Linking variables together allows you to:

• Chain formulas together so that the result of solving one formula is fed as input to some other formula
• Avoid re-typing quantities that are used as input values in multiple places

The values of all variables in a link always match - if any value is changed, the other variables are automatically updated.

Any number of variables can be in a link as long as these restrictions are adhered to:

1. All variables in the link must have compatible units
• For example, you can link a variable with ‘inches’ units to one with ‘centimeters’, but not to ‘kilograms’
1. Links cannot contain input and output variables that would cause an endless loop when solving a formula:

For example,

• Formulas may not be cross-linked so that their solved (output) variables are linked to each other’s input variables
• This would result in an endless loop if the 1st formula were solved. The 2nd formula’s linked input variables would also be updated, causing the 2nd formula to be solved. This would in turn update the 1st formula’s input variables, causing it to be solved again, and so on.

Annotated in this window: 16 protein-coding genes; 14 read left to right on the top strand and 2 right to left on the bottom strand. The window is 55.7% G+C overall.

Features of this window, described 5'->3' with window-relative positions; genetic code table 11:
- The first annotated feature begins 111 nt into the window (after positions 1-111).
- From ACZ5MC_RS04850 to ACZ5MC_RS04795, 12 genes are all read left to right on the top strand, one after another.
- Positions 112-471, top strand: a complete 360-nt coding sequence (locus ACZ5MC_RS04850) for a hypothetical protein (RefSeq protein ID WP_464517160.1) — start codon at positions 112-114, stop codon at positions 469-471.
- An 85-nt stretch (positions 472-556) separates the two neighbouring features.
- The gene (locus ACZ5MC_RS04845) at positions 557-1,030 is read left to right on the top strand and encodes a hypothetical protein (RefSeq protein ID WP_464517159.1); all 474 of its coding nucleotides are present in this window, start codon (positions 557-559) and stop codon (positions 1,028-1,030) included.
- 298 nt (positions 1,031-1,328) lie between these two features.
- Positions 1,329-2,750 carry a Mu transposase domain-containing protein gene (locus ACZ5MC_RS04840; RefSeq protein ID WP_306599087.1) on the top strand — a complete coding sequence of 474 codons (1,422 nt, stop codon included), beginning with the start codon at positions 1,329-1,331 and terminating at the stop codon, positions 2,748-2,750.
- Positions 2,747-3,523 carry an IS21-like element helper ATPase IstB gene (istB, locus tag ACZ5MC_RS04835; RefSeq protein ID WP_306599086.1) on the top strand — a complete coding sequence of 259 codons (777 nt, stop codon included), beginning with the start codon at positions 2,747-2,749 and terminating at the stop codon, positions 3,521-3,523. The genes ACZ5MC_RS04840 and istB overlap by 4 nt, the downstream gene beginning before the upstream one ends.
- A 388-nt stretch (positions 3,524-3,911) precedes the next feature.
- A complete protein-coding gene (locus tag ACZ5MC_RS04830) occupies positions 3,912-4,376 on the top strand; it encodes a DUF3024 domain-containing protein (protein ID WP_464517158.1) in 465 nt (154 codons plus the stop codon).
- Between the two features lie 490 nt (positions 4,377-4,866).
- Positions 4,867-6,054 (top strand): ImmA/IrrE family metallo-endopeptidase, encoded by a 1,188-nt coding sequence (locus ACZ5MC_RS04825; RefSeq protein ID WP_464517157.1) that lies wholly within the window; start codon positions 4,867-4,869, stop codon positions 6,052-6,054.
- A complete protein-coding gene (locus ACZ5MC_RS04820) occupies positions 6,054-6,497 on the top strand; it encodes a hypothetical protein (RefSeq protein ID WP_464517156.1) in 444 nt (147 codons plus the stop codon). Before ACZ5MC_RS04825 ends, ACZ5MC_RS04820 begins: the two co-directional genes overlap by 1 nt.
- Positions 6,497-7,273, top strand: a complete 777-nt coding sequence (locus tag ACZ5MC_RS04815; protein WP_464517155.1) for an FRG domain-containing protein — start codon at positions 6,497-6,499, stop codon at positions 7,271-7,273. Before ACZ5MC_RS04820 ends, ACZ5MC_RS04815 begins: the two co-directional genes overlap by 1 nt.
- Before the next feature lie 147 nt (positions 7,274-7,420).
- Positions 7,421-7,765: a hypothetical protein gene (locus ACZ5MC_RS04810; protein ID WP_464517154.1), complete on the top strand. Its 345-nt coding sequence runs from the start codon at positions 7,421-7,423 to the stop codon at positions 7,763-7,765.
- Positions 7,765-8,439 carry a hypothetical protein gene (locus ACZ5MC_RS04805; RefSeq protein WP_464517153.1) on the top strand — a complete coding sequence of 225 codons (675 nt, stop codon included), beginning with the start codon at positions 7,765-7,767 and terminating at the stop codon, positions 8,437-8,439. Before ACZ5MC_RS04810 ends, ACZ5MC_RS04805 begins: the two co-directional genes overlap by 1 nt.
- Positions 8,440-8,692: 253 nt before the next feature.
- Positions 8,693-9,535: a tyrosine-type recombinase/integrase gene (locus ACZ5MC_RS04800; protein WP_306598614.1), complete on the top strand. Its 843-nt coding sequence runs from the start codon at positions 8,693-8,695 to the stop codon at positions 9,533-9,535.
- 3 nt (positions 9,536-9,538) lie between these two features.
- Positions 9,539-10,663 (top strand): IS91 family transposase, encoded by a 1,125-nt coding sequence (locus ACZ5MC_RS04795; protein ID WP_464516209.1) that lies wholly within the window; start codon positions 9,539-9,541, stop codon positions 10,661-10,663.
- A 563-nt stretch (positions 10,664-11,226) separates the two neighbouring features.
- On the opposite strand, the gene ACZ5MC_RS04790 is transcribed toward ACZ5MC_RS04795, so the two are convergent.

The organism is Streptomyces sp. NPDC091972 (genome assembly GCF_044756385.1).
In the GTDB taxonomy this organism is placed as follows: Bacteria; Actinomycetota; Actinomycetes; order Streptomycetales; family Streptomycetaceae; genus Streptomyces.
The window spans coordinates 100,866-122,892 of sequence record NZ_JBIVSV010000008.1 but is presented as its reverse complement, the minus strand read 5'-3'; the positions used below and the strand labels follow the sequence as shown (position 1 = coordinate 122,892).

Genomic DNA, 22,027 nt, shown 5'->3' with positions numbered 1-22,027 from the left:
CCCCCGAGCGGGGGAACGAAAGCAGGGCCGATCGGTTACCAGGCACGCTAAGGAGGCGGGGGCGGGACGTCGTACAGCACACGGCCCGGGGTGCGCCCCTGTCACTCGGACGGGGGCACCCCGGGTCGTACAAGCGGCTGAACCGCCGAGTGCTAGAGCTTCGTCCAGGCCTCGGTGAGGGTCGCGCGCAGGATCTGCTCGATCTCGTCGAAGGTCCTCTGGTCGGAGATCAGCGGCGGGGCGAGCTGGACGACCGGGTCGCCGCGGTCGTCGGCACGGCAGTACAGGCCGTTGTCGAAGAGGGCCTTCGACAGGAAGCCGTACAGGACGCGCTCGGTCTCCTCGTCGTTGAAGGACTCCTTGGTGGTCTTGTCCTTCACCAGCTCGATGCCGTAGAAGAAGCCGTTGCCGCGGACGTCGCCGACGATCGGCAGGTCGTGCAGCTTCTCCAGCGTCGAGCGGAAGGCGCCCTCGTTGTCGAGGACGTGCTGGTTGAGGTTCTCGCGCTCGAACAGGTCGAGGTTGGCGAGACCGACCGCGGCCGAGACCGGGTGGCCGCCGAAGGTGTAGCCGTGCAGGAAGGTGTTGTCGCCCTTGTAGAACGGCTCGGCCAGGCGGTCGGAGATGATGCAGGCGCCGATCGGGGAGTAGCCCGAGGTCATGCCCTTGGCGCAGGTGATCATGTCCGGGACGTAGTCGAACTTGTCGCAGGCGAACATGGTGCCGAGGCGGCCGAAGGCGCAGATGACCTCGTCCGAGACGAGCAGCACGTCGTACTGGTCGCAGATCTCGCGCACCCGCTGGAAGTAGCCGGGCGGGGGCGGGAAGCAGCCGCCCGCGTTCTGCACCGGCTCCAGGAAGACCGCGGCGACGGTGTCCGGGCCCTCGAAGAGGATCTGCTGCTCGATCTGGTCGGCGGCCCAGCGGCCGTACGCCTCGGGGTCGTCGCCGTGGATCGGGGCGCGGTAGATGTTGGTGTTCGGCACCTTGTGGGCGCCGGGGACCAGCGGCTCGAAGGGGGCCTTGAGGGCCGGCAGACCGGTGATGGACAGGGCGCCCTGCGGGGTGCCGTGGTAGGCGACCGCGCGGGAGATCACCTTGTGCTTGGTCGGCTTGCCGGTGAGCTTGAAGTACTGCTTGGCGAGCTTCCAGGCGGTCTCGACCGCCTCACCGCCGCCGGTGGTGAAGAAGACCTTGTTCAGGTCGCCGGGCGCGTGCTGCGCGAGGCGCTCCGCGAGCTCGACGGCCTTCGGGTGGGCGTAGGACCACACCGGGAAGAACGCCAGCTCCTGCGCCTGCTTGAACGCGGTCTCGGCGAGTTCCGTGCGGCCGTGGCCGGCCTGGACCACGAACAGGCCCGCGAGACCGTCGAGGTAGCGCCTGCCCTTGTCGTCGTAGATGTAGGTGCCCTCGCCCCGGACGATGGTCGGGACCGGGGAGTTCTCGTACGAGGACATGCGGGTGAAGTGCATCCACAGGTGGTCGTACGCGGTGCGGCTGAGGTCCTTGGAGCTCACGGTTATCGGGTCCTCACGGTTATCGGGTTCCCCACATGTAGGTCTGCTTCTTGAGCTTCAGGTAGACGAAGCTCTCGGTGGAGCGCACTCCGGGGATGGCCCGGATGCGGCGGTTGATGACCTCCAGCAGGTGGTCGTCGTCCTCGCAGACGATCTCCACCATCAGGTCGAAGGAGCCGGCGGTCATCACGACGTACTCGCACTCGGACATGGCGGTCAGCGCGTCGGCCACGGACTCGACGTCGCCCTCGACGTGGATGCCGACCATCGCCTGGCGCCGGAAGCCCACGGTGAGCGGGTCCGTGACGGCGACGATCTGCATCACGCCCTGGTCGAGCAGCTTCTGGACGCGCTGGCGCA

• A formula’s output variable may not be linked to any of its input variables.
• Only one output variable may be in a link.

Note

The Solver will prevent you from making any links that would violate these constraints by disabling the corresponding ‘link’ button.

## Note on formulas with ‘free’ units

Certain formulas have what is known as free units.

For instance, a simple multiplication formula such as a = bc has no units intrinsically assigned to its variables.

There are a few things to be aware of when linking such variables:

1. While the free-unit variable is in a link, its units can only be re-assigned so that they are compatible with the other variables in the link
2. Once removed from the link, the variable re-gains complete free-units status, i.e. it can have any units assigned to it